- AWS Config: A fully managed service that provides customers with full visibility into their resources, including audit resource configuration history; and
- AWS Service Catalogue: A service that allows enterprise administrators to select what AWS resources they want their employees to deploy and control via a personalised portal.
Jassy said with the three services in place, enterprise customers would have new AWS Cloud services that can easily and cost-effectively manage their infrastructure.
“As our customers move larger portions of their applications to the AWS Cloud, they need more than just robust, highly secure infrastructure services.
“They’ve asked us for tools to help them fortify the landscape around their core services and ensure that they are deploying what they intend, governing their resources, and implementing security best practices,” Scott Wiltamuth, vice president of developer productivity and tools at AWS, said in a statement.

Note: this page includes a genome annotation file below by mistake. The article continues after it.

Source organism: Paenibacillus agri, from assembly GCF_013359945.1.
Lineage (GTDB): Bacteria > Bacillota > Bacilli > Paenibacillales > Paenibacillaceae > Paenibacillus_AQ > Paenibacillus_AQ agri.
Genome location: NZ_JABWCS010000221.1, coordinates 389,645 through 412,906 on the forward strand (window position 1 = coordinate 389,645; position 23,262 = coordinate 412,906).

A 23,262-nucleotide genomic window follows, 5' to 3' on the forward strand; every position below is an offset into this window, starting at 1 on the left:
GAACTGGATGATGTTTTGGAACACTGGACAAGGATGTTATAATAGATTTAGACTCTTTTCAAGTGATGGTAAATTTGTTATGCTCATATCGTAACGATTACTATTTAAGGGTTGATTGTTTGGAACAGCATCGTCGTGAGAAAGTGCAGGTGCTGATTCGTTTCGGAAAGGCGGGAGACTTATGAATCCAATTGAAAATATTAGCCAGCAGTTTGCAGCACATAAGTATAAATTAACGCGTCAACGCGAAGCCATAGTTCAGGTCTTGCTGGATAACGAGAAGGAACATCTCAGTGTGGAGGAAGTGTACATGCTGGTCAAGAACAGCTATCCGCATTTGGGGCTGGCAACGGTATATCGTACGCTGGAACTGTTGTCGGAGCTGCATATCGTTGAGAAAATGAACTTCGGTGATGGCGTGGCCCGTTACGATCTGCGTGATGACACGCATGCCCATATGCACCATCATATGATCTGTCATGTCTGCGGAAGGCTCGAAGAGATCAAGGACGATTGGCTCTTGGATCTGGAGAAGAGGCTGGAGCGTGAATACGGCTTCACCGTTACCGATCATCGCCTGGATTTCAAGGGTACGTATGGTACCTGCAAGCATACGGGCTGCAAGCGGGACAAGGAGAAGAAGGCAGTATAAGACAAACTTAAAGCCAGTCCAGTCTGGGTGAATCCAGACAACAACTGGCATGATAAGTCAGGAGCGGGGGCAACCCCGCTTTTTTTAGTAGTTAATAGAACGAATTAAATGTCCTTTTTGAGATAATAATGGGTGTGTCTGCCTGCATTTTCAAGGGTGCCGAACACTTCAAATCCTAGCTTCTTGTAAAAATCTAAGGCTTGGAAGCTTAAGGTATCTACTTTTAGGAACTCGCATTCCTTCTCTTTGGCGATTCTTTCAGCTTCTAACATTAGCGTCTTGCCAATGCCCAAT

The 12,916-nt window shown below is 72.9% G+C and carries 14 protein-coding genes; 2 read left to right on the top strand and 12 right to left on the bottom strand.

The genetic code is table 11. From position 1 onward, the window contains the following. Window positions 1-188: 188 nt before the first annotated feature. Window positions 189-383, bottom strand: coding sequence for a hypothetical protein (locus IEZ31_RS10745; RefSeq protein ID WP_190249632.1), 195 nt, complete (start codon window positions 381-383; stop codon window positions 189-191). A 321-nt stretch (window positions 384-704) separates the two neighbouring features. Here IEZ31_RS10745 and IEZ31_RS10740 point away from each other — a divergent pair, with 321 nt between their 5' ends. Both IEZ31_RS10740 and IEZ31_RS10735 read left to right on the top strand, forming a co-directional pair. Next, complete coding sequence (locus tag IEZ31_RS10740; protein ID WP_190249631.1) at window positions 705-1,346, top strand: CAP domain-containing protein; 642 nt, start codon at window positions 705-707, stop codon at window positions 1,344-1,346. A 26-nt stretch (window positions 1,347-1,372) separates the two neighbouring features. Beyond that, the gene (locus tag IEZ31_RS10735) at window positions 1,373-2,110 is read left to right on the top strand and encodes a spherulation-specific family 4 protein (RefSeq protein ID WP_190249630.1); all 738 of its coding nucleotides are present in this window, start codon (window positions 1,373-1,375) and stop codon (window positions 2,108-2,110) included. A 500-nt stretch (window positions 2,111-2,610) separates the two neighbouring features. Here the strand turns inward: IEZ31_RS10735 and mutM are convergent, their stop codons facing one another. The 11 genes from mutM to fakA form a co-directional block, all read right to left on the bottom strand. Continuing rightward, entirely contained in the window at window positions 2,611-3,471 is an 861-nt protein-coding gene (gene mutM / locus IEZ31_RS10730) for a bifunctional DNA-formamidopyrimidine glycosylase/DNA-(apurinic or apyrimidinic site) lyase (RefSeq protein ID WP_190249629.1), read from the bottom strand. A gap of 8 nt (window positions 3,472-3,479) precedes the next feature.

“To address these needs, AWS Key Management Service, AWS Config, and AWS Service Catalogue help customers manage encryption and compliance efforts so they can understand, control, and audit how their resources are being deployed, who is accessing them, and what usage and activities are happening within their environments,” he added.
‘A new dawn’
In tandem with the introduction of the three new security services, AWS also revealed a new database known as Amazon Aurora, with Jassy referring to it as ‘a new dawn’ for the cloud player.
Amazon Aurora is a cloud-based, MySQL-compatible database engine for Amazon Relational Database Service (Amazon RDS) that combines the speed and availability of high-end commercial databases with the simplicity and cost-effectiveness of open source databases, he claimed.